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Fishing and camping go hand in hand.  Sometimes, when you are new to a lake, stream, or river, it’s difficult to know how to fish.  Do you need a box full of lures or several kinds of live bait?  Fishing is never one-size-fits-all, yet the Ned rig is easy to make, even easier to fish, and often very effective especially when fish are finicky.

Advice from an Expert

“The Ned Rig is one of my favorite baits,” says Allen Peterson, passionate angler, and tournament winner.  “Over the last years, it has worked well.  The worm stands vertically and the jig head keeps it on the bottom,” Peterson says.

“It is good in the colder months when the fish are being more selective… more finicky.  We have had good success in colder weather when the fish form in their wintering holes.  They are barely active and the current gives that tail a little motion they can’t say no to.”

Scents can Help

Sometimes Peterson uses scents, like Bang, a crawfish scent that has proven effective.  He also uses Smelly Jelly and Live Game Fish which is more of a slime that has glitter in it and helps to reflect sunlight.  Every little bit helps when fish are being finicky.

During the colder months, Peterson catches a lot of larger fish using the Ned rig.  During the summer months, he believes fish are looking for bigger baits and the rig tends to catch smaller fish.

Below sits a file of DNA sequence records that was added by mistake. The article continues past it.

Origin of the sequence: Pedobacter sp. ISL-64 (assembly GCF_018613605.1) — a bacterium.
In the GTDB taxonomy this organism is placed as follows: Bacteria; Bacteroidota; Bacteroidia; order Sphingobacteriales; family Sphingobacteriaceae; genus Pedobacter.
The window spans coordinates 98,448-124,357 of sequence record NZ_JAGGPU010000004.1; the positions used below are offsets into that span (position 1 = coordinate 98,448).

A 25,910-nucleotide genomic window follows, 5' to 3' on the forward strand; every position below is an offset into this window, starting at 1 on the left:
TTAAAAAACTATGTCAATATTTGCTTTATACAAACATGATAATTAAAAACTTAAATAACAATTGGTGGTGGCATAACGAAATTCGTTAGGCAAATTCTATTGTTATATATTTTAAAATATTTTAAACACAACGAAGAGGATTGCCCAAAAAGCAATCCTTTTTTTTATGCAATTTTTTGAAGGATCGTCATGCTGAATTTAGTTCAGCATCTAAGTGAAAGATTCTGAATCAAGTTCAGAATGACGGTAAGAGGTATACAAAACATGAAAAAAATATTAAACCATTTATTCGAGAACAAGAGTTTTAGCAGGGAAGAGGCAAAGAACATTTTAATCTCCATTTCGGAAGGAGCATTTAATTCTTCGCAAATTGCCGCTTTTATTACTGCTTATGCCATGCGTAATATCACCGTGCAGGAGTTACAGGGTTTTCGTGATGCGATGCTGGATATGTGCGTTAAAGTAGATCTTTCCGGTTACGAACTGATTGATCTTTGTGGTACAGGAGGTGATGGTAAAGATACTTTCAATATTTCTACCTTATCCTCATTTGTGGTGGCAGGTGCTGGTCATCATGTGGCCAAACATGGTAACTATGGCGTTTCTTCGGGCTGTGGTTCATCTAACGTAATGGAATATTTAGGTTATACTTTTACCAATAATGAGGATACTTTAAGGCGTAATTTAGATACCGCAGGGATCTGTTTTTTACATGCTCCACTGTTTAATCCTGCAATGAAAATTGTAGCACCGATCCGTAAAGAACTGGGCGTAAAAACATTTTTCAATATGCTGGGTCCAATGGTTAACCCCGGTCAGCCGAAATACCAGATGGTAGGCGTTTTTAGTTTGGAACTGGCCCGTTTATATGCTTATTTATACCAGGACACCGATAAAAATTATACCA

“We catch smallmouth, largemouth, walleye and catfish, says Peterson.  “I’ve used tubes, but the presentation isn’t as good because tubes don’t stand straight up.  The Ned Rig is an easy bait to fish because you cast it into a likely place, let it settle to the bottom, and wait for the motion of the worm to entice a strike.

To see how the Ned Rig look underwater and tips on fishing it, Check this YouTube video:

SOURCEYouTube.com
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Joe Byers has more than 1,000 magazine articles in print and is currently a field editor with Whitetail Journal, Predator Xtreme, Whitetails Unlimited, Crossbow Revolution, and African Hunting Journal magazines. He’s spent the last three decades depicting the thrill of the chase and photographing the majesty of all things wild. Byers is a member of the Professional Outdoor Media Association and numerous other professional and conservation organizations.

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